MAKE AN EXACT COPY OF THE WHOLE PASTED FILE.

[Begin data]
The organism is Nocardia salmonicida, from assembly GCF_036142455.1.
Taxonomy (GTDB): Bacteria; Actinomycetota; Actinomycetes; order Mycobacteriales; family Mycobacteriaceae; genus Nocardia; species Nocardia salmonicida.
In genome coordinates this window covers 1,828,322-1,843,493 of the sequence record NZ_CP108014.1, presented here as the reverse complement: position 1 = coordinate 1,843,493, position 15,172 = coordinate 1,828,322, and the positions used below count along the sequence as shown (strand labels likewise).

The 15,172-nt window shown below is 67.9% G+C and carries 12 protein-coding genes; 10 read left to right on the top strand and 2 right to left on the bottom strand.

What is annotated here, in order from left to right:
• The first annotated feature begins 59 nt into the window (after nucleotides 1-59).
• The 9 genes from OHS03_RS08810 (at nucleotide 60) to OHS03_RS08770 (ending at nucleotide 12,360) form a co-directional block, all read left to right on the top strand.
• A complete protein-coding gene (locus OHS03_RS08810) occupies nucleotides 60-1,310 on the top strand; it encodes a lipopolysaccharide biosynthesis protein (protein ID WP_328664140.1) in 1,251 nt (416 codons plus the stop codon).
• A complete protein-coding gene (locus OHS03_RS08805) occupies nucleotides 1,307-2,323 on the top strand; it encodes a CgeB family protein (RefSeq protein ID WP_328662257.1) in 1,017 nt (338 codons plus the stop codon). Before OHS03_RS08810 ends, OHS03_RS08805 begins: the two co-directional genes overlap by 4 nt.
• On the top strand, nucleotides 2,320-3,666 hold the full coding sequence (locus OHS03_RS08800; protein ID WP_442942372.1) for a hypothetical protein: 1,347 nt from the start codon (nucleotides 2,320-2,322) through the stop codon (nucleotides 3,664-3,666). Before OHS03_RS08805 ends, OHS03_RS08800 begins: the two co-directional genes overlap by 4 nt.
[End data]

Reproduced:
The organism is Nocardia salmonicida, from assembly GCF_036142455.1.
Taxonomy (GTDB): Bacteria; Actinomycetota; Actinomycetes; order Mycobacteriales; family Mycobacteriaceae; genus Nocardia; species Nocardia salmonicida.
In genome coordinates this window covers 1,828,322-1,843,493 of the sequence record NZ_CP108014.1, presented here as the reverse complement: position 1 = coordinate 1,843,493, position 15,172 = coordinate 1,828,322, and the positions used below count along the sequence as shown (strand labels likewise).

The 15,172-nt window shown below is 67.9% G+C and carries 12 protein-coding genes; 10 read left to right on the top strand and 2 right to left on the bottom strand.

What is annotated here, in order from left to right:
• The first annotated feature begins 59 nt into the window (after nucleotides 1-59).
• The 9 genes from OHS03_RS08810 (at nucleotide 60) to OHS03_RS08770 (ending at nucleotide 12,360) form a co-directional block, all read left to right on the top strand.
• A complete protein-coding gene (locus OHS03_RS08810) occupies nucleotides 60-1,310 on the top strand; it encodes a lipopolysaccharide biosynthesis protein (protein ID WP_328664140.1) in 1,251 nt (416 codons plus the stop codon).
• A complete protein-coding gene (locus OHS03_RS08805) occupies nucleotides 1,307-2,323 on the top strand; it encodes a CgeB family protein (RefSeq protein ID WP_328662257.1) in 1,017 nt (338 codons plus the stop codon). Before OHS03_RS08810 ends, OHS03_RS08805 begins: the two co-directional genes overlap by 4 nt.
• On the top strand, nucleotides 2,320-3,666 hold the full coding sequence (locus OHS03_RS08800; protein ID WP_442942372.1) for a hypothetical protein: 1,347 nt from the start codon (nucleotides 2,320-2,322) through the stop codon (nucleotides 3,664-3,666). Before OHS03_RS08805 ends, OHS03_RS08800 begins: the two co-directional genes overlap by 4 nt.